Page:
In the wake of numerous allegations against former artistic director Kevin Spacey last fall, the Old Vic has introduced a new Guardians program as part of its “Way Forward” commitment to creating a safer working environment for its staff and artists. After an investigation into the alleged conduct of Spacey, who was its artistic director from 2004 to 2015, the London theatre announced last November that it was actively engaged in a process of healing, prevention, and protection.
The Old Vic’s Guardians will act as confidential sounding boards for concerns about behavior or the culture at work, and will advise as to which actions that can be taken to ameliorate the situation. Four to six guardians will partake in workshops and receive training on facilitation and mediation, and safeguarding and listening. The appointed guardians will continue to receive training and support throughout the year.
The program, which will officially begin in March, aims to offer an additional yet alternative route to the traditional HR or management paths.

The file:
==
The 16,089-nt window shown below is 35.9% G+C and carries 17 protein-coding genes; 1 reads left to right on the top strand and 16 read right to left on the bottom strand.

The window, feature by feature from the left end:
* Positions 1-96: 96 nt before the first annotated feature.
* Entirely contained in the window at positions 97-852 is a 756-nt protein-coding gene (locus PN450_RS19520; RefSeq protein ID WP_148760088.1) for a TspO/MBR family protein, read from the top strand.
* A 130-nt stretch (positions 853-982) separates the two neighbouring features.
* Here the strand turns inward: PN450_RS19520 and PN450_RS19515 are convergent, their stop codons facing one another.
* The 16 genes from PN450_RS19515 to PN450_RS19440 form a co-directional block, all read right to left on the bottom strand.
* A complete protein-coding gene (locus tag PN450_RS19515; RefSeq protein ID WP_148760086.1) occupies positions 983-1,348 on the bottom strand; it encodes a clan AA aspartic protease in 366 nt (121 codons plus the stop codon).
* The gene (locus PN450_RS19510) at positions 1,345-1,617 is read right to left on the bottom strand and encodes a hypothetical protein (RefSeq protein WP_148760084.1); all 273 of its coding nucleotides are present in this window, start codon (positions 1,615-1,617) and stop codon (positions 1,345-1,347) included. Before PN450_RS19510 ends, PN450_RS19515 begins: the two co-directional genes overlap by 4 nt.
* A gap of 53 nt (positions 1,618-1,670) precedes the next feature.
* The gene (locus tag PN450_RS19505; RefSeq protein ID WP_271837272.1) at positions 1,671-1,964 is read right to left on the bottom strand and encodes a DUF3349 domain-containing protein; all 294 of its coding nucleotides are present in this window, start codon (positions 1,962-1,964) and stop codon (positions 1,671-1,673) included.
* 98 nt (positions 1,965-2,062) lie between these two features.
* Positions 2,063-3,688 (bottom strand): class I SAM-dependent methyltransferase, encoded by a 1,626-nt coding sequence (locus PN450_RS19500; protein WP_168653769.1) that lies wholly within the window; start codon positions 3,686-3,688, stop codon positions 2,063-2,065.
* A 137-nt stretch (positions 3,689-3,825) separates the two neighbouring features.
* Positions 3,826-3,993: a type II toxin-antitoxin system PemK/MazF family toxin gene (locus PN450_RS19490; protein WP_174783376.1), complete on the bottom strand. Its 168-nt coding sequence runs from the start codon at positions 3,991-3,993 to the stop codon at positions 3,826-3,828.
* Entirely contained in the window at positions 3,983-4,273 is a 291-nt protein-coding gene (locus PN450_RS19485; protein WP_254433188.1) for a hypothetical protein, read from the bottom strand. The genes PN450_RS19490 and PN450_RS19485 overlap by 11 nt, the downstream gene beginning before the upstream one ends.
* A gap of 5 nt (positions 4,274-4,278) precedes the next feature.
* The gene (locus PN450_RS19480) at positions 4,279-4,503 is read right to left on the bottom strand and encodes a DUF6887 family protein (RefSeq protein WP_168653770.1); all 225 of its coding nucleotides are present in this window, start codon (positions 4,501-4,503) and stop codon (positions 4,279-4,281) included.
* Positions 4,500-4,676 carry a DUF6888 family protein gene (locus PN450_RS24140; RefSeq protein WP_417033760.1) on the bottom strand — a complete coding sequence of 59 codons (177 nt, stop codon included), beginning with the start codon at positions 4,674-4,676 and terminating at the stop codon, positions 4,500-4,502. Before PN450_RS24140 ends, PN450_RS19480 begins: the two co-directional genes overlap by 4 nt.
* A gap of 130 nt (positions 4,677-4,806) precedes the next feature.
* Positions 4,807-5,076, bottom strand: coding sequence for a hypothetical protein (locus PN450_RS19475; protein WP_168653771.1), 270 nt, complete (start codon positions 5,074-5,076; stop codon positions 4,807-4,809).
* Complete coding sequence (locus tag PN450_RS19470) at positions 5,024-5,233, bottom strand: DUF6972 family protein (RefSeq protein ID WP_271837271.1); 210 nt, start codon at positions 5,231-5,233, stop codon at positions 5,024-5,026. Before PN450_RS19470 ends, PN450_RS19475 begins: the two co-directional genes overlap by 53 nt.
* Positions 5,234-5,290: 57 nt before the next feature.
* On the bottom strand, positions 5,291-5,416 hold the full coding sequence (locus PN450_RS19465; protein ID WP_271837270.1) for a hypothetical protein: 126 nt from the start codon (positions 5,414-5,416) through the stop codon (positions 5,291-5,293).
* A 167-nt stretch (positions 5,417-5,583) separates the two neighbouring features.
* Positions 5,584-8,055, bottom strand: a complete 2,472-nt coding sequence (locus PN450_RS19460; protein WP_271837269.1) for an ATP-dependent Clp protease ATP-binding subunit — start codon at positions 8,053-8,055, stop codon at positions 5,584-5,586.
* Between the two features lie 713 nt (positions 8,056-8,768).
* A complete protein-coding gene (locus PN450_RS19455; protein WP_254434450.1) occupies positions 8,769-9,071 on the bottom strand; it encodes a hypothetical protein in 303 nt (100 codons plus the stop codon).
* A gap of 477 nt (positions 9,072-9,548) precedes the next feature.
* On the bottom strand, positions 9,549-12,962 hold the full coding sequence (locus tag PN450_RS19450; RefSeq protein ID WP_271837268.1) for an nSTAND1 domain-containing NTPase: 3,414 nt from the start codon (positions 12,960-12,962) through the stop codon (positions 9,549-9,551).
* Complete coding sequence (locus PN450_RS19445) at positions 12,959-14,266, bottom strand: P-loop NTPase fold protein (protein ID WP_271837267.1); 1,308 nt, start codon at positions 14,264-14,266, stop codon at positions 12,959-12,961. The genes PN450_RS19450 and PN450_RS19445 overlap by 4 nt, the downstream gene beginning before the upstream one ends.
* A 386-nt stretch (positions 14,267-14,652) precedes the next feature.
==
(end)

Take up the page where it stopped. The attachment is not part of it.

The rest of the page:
“The idea for The Old Vic’s Guardian program grew out of our desire to help reassure people they have a voice. We want everyone to have a way to share their concerns with someone outside of the ‘regular’ reporting line,” explains Kate Varah, the Old Vic’s executive director in an online statement. “Our Guardians will actively listen and support, offering confidential advice on options, with discretion and empathy. A heartening outcome for us would be other theatres, and sectors, taking the concept of Guardians within their business, and making it their own.’”
The Guardians program is similar in nature to Marin Ireland’s newly announced Mediation Pilot Project in the U.S. Ireland’s initiative, developed with civil rights attorney Norman Siegel, aims to resolve grievances regarding non-criminal misconduct in the theatre industry through a process of confidential mediation and continued education. For more information, click here.